While the business models below present a ton of opportunity for entrepreneurs — indeed, at Carrot, we’ve seen many agents and investors build thriving businesses in just about every market — they’re not free of challenges.
These challenges include hiring the right people, being mathematical in how you approach every transaction and building trust with buyers and sellers.
But one challenge stands above all the rest: consistently generating leads.
For both agents and investors, having a consistent flow of leads makes your monthly income more predictable and allows you to grow your business more quickly.
How do you do that?
At Carrot, we specialize in helping investors and agents create simple, effective websites that rank in Google (and thus drive traffic) and systematically convert visitors into leads.
In fact, we’ve generated more than 2.3 million leads for thousands of investors and agents around the nation.
You can learn more about us over here.
1. Real Estate Agents
When someone thinks about getting into real estate, this is usually the first business model they consider — that of a real estate agent or broker.
Real estate agents make their money by helping people buy and sell homes, usually pulling in between 3% and 6% of the sales price. On a $250,000 home, that would net between $7,500 and $15,000.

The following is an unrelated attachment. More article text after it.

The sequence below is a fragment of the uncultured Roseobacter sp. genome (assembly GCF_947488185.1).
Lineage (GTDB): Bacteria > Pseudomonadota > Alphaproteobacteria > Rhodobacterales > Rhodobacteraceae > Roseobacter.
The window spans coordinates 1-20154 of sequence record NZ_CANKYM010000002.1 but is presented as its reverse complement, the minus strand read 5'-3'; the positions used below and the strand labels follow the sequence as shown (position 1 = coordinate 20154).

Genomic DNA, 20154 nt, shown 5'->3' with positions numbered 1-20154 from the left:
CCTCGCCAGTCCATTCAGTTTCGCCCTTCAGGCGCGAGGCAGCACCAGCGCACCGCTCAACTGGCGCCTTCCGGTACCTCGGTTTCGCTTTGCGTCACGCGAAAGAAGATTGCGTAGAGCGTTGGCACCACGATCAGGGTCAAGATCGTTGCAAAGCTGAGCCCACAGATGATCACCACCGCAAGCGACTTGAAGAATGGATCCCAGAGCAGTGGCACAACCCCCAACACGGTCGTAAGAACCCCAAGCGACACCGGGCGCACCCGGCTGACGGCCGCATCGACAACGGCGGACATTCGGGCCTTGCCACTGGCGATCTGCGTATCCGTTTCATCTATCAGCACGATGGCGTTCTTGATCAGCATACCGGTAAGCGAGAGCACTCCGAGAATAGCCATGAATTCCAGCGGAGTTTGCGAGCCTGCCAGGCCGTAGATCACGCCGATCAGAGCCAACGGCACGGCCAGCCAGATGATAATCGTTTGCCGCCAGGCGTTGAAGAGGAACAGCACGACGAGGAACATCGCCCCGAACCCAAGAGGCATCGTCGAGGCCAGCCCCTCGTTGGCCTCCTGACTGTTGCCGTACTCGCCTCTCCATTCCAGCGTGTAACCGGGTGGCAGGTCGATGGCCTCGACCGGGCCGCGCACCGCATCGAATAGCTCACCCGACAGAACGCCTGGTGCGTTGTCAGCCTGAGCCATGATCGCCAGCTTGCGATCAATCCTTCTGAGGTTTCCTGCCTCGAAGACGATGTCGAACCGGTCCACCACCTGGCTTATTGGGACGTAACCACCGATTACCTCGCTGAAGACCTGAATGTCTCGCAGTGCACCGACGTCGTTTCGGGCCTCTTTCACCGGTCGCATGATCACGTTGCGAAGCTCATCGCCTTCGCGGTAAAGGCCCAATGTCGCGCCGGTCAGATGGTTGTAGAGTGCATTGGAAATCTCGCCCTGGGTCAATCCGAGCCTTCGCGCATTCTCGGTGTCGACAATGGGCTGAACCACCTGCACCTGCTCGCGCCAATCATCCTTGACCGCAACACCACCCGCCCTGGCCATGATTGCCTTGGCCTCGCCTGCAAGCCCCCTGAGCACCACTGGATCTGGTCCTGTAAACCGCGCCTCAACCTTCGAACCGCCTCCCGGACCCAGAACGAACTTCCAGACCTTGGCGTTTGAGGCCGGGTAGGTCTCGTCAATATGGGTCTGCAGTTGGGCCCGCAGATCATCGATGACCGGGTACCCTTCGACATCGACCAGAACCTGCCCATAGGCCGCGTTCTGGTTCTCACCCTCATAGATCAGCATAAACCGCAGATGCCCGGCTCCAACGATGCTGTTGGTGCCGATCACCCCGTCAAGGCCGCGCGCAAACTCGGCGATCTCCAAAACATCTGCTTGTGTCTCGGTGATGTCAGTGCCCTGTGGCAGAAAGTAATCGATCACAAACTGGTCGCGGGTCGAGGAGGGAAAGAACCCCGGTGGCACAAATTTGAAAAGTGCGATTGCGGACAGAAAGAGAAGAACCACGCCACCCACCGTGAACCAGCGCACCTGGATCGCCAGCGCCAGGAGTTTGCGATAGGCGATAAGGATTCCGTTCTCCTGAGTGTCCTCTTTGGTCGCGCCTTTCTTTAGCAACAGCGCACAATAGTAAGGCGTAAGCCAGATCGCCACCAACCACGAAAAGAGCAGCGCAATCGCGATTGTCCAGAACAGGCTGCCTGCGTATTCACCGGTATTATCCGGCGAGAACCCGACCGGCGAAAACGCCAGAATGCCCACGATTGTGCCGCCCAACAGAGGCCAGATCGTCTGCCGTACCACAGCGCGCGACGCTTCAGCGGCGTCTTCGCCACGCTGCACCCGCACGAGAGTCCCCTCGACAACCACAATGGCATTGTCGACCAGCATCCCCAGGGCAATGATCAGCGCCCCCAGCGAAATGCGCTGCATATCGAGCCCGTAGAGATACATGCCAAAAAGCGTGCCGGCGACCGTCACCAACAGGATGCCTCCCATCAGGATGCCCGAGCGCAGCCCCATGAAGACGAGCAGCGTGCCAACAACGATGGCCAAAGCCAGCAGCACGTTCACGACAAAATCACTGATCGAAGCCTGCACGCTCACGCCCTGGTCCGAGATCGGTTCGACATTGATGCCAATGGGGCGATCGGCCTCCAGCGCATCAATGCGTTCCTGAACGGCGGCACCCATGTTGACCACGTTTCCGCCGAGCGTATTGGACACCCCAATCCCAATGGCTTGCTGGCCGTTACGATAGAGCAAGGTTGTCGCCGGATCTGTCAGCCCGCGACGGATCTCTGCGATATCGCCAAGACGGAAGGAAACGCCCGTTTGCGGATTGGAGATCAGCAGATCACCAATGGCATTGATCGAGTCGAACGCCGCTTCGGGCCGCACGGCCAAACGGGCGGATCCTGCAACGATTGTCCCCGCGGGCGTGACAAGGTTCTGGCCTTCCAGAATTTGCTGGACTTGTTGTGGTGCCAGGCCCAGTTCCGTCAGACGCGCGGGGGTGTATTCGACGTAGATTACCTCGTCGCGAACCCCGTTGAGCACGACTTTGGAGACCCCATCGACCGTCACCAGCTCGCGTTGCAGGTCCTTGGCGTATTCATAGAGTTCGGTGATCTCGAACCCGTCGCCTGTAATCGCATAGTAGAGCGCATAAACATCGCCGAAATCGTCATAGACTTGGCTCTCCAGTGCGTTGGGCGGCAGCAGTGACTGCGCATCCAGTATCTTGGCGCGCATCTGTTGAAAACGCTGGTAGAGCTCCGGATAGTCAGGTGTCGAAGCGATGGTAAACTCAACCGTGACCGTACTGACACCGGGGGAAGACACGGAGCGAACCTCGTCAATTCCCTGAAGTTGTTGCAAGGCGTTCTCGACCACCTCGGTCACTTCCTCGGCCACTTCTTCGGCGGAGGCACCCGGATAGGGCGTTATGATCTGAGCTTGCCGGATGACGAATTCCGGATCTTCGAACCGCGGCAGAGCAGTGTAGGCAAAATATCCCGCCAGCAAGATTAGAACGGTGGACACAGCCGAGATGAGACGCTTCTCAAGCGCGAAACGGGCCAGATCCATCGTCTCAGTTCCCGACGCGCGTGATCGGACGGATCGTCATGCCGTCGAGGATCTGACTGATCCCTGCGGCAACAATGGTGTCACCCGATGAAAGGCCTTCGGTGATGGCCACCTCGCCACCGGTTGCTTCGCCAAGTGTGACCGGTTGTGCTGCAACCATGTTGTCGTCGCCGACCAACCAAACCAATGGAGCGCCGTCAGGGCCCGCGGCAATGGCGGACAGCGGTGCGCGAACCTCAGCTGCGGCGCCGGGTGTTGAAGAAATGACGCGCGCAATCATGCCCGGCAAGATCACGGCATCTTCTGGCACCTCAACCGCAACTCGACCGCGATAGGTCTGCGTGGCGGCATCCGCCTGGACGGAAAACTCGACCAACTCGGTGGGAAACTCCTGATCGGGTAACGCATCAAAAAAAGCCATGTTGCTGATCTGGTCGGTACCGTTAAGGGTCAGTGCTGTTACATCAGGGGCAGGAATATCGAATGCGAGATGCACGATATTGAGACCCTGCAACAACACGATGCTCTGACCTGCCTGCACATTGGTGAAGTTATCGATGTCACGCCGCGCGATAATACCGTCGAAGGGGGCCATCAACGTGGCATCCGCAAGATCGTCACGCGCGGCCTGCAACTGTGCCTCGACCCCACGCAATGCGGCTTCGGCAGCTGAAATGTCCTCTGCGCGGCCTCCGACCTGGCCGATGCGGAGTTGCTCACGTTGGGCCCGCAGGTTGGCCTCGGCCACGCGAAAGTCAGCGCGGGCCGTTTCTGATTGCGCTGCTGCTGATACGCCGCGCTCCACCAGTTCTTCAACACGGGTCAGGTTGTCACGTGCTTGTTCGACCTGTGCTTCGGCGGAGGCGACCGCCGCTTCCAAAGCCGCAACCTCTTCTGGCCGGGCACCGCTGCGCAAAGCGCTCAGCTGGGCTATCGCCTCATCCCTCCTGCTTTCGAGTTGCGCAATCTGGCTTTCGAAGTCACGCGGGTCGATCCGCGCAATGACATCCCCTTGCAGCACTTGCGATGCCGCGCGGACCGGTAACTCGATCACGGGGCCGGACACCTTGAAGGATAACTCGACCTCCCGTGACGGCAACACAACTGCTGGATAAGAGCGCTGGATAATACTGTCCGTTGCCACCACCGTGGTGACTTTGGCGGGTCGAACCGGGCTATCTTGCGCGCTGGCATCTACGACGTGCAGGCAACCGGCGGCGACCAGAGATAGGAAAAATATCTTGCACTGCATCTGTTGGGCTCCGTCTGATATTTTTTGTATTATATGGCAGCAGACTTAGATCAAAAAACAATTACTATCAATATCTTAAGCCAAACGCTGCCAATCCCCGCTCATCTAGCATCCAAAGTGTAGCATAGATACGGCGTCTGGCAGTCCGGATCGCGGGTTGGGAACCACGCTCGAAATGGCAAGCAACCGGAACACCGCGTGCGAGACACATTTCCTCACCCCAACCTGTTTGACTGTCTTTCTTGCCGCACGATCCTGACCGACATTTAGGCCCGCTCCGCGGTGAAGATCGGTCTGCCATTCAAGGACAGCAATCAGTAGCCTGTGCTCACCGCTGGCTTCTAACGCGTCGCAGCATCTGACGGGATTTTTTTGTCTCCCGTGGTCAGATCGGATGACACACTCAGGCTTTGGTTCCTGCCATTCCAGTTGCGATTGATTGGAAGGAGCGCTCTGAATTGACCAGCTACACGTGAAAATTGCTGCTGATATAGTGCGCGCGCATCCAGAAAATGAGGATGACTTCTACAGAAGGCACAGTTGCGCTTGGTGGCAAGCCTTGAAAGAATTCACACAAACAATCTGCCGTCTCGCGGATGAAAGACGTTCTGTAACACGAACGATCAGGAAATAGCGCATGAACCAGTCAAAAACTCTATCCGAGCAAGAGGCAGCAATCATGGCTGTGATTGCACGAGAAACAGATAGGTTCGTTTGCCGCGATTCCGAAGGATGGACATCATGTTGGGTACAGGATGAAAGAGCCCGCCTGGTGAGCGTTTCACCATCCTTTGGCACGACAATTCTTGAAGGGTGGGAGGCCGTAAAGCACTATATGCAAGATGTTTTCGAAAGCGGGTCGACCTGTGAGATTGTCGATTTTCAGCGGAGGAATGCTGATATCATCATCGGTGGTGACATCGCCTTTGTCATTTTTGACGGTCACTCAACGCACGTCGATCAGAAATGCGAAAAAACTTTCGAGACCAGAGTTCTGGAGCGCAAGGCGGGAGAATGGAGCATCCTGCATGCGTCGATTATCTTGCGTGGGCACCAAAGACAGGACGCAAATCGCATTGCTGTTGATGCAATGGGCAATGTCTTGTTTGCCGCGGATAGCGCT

To become a licensed realtor, you’ll need to research the requirements and processes in your local market — typically, this will include taking some courses and passing a test. You might also need to get sponsored by a real estate brokerage.
- Low barrier to entry. Anyone with enough time, determination, and sales savvy can become a real estate agent.
- Good profits on high-ticket homes.
- Requires expertise at sales.
- Takes time to build a name for yourself.
- The average transaction takes about 3 months to complete.
Wholesaling is a real estate investing business model that’s cropped up over the last decade or so.
As a wholesaler, rather than flipping real estate or buying and holding your own properties, you work as a sort of “deal finder” for other cash buyers. Your job is to find good deals (motivated sellers) and get them under contract for a price that you and your cash buyer can afford. When you pass the deal onto the cash buyer, you’ll typically make a $5,000 to $20,000 assignment fee.